Balloon Aortic Valvuloplasty
Is It Still Relevant?
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When balloon aortic valvuloplasty (BAV) was first developed 30 years ago, it offered an alternative to conventional surgical aortic valve replacement in elderly and frail patients for whom there were no other effective options. Initial excitement at its dramatic hemodynamic and symptomatic benefits was tempered when it was established that the hemodynamic improvement was short lived with rapid restenosis, and patients had the same very poor outcome as those with untreated severe aortic stenosis.1–4 More recently, in the PARTNER study (Placement of Aortic Transcatheter Valve), which defined the start of the transcatheter aortic valve replacement (TAVR) era, most patients randomized to standard treatment underwent BAV. Again, there was an initial improvement in symptoms and survival compared with patients not undergoing BAV, but after 1 year, there was no difference between the groups.5 Despite these findings, BAV has staged a resurgence in recent years, as a standalone palliative therapy in patients unfit for surgery or as a bridge to definitive treatment with TAVR or conventional surgical aortic valve replacement. It is important that we understand why BAV use has increased, and whether this increase is justified.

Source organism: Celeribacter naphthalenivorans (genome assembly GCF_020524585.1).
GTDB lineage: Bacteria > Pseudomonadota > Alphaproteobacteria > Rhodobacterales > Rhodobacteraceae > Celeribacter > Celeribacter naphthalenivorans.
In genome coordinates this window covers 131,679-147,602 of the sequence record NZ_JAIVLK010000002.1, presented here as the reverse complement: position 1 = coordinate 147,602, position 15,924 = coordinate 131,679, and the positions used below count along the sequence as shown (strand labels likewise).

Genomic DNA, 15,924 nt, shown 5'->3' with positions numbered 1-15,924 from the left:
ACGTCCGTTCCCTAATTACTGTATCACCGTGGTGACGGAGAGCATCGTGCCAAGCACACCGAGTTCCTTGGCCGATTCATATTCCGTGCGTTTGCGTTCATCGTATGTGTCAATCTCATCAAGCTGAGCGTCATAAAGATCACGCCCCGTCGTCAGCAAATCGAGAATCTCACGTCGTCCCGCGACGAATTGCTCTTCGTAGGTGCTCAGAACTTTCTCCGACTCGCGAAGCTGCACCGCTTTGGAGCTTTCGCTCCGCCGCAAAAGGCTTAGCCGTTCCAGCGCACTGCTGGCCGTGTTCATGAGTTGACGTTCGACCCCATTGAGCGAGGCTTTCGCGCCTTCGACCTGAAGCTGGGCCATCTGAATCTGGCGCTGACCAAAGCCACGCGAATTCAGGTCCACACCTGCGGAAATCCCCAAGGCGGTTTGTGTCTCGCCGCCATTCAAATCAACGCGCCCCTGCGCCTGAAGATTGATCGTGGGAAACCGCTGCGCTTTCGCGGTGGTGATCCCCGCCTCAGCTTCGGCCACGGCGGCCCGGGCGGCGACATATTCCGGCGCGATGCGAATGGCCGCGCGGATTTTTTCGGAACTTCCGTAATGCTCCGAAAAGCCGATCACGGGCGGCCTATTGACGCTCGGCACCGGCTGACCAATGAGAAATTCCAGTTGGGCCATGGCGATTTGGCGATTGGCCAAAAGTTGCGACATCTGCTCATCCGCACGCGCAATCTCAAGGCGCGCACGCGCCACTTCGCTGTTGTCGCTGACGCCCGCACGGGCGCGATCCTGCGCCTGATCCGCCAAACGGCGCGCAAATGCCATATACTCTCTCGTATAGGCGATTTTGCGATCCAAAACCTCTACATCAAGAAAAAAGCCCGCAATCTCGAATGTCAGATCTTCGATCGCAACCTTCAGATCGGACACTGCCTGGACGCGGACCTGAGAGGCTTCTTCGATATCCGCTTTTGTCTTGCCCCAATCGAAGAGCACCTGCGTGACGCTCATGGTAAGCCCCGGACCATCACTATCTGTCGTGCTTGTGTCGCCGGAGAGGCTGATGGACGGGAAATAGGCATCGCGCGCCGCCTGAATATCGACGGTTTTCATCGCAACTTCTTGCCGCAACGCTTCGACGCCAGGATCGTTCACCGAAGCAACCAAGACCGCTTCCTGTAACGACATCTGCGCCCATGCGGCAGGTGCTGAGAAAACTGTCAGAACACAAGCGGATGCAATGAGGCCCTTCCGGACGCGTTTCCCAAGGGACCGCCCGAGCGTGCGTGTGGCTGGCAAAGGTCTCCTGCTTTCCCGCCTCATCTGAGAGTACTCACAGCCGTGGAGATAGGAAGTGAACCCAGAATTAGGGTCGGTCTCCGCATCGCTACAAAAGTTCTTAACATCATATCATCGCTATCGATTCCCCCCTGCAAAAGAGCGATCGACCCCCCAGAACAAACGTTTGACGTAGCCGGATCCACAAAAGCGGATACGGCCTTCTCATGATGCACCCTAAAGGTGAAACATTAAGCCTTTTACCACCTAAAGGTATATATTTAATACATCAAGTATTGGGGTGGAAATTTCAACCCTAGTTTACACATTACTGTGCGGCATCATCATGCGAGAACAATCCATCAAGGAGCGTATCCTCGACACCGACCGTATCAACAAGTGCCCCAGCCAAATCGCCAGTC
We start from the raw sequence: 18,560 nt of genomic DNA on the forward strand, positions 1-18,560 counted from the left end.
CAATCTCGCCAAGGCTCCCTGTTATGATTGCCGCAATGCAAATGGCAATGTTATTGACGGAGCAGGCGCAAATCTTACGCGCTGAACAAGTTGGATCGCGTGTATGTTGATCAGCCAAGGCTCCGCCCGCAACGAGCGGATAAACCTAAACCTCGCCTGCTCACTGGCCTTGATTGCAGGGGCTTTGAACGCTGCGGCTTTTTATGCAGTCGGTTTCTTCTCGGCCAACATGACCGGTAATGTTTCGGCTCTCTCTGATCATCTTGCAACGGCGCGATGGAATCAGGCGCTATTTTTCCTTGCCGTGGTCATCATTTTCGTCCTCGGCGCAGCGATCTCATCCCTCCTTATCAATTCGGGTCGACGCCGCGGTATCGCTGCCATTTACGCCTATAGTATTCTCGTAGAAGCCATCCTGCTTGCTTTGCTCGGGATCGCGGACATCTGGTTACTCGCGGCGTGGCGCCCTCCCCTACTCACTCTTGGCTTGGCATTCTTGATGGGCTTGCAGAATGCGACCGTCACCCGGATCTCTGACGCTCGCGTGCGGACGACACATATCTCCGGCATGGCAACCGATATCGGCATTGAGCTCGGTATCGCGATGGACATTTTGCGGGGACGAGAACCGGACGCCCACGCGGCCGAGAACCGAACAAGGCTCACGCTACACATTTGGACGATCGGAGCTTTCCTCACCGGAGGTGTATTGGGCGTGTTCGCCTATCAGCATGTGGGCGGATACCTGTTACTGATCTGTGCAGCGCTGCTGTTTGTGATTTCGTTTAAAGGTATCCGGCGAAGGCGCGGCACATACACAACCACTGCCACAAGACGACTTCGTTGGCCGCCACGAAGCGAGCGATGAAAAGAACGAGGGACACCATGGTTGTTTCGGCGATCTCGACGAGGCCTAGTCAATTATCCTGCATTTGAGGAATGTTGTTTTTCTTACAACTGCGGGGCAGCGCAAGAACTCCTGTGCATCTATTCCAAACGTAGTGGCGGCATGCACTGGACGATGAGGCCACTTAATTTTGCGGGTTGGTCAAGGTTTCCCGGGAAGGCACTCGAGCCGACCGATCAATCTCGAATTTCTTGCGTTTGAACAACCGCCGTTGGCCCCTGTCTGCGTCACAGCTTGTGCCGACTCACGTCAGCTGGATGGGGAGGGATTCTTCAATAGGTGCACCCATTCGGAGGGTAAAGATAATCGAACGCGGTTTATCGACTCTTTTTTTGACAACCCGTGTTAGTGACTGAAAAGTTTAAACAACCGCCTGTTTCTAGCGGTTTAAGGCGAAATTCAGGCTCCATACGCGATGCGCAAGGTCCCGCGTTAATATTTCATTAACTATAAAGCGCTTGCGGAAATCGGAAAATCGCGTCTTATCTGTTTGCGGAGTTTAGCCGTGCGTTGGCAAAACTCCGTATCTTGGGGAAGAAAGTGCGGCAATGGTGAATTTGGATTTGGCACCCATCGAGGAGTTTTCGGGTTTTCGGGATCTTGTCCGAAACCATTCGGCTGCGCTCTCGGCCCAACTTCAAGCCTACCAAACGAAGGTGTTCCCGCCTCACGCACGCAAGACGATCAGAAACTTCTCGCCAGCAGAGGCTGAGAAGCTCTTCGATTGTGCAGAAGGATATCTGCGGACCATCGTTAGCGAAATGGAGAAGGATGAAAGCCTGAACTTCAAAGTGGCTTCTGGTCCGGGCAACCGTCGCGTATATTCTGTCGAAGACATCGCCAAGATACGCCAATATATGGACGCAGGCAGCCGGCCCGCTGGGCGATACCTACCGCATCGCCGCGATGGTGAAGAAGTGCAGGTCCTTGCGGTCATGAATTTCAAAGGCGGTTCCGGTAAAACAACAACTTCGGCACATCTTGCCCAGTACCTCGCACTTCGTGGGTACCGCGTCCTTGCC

See Article by Alkhouli et al
In this issue of Circulation: Cardiovascular Interventions, Alkhouli et al6 provide a timely update on the utilization and outcomes of BAV using data from the National Inpatient Sample, a database of US hospital discharges from hospitals from the Healthcare Cost and Utilization project. They analyze BAV use and outcomes over 10 years (2004–2013) which include the beginning of the TAVR era. The authors addressed 3 important …